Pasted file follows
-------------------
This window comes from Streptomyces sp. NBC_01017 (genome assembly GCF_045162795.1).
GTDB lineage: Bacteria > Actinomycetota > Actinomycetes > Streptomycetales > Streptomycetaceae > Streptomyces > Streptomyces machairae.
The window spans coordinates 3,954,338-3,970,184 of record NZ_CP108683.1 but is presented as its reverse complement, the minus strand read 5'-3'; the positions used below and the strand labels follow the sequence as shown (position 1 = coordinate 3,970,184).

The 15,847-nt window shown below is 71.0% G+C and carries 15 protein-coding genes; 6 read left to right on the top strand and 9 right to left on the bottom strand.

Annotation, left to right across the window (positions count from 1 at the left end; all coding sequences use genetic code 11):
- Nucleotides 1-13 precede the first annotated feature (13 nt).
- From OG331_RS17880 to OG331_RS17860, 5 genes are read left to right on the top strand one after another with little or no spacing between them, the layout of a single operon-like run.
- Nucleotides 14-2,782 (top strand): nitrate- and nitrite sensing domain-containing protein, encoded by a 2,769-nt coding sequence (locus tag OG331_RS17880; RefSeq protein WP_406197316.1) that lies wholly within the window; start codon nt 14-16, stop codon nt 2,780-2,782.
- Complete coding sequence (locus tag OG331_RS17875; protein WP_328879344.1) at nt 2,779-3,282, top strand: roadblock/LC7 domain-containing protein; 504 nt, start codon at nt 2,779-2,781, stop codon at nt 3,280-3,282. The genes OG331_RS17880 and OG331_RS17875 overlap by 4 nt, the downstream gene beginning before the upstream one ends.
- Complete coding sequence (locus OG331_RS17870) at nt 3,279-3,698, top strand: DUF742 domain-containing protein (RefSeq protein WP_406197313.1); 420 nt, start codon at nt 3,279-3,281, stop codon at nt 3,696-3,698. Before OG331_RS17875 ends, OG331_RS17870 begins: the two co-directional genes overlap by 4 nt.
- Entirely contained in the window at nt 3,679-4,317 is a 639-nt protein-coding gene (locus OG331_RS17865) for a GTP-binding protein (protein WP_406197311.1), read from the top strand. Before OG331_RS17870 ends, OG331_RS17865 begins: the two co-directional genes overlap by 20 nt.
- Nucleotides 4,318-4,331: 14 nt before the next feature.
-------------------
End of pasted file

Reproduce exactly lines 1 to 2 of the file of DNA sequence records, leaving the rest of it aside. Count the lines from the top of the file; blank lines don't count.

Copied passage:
This window comes from Streptomyces sp. NBC_01017 (genome assembly GCF_045162795.1).
GTDB lineage: Bacteria > Actinomycetota > Actinomycetes > Streptomycetales > Streptomycetaceae > Streptomyces > Streptomyces machairae.